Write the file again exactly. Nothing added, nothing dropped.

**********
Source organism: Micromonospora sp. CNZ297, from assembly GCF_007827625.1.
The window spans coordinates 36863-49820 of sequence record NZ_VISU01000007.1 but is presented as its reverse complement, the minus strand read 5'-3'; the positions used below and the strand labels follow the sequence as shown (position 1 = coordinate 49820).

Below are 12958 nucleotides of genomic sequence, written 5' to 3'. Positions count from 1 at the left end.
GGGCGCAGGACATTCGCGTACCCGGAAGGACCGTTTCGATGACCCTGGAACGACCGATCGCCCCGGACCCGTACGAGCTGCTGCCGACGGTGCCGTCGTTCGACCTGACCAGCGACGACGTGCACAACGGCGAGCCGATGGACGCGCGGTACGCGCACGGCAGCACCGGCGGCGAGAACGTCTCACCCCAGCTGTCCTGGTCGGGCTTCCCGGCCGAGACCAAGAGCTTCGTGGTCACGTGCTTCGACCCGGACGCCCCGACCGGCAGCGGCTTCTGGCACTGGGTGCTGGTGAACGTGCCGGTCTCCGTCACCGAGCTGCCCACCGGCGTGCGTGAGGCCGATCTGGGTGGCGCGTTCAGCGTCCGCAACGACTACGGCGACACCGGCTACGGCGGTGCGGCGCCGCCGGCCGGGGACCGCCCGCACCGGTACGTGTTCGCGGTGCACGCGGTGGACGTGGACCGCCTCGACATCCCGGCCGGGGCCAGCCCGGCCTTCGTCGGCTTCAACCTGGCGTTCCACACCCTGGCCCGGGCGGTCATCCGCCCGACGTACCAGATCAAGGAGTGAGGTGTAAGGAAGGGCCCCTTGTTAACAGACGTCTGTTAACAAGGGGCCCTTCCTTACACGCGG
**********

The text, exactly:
Source organism: Micromonospora sp. CNZ297, from assembly GCF_007827625.1.
The window spans coordinates 36863-49820 of sequence record NZ_VISU01000007.1 but is presented as its reverse complement, the minus strand read 5'-3'; the positions used below and the strand labels follow the sequence as shown (position 1 = coordinate 49820).

Below are 12958 nucleotides of genomic sequence, written 5' to 3'. Positions count from 1 at the left end.
GGGCGCAGGACATTCGCGTACCCGGAAGGACCGTTTCGATGACCCTGGAACGACCGATCGCCCCGGACCCGTACGAGCTGCTGCCGACGGTGCCGTCGTTCGACCTGACCAGCGACGACGTGCACAACGGCGAGCCGATGGACGCGCGGTACGCGCACGGCAGCACCGGCGGCGAGAACGTCTCACCCCAGCTGTCCTGGTCGGGCTTCCCGGCCGAGACCAAGAGCTTCGTGGTCACGTGCTTCGACCCGGACGCCCCGACCGGCAGCGGCTTCTGGCACTGGGTGCTGGTGAACGTGCCGGTCTCCGTCACCGAGCTGCCCACCGGCGTGCGTGAGGCCGATCTGGGTGGCGCGTTCAGCGTCCGCAACGACTACGGCGACACCGGCTACGGCGGTGCGGCGCCGCCGGCCGGGGACCGCCCGCACCGGTACGTGTTCGCGGTGCACGCGGTGGACGTGGACCGCCTCGACATCCCGGCCGGGGCCAGCCCGGCCTTCGTCGGCTTCAACCTGGCGTTCCACACCCTGGCCCGGGCGGTCATCCGCCCGACGTACCAGATCAAGGAGTGAGGTGTAAGGAAGGGCCCCTTGTTAACAGACGTCTGTTAACAAGGGGCCCTTCCTTACACGCGG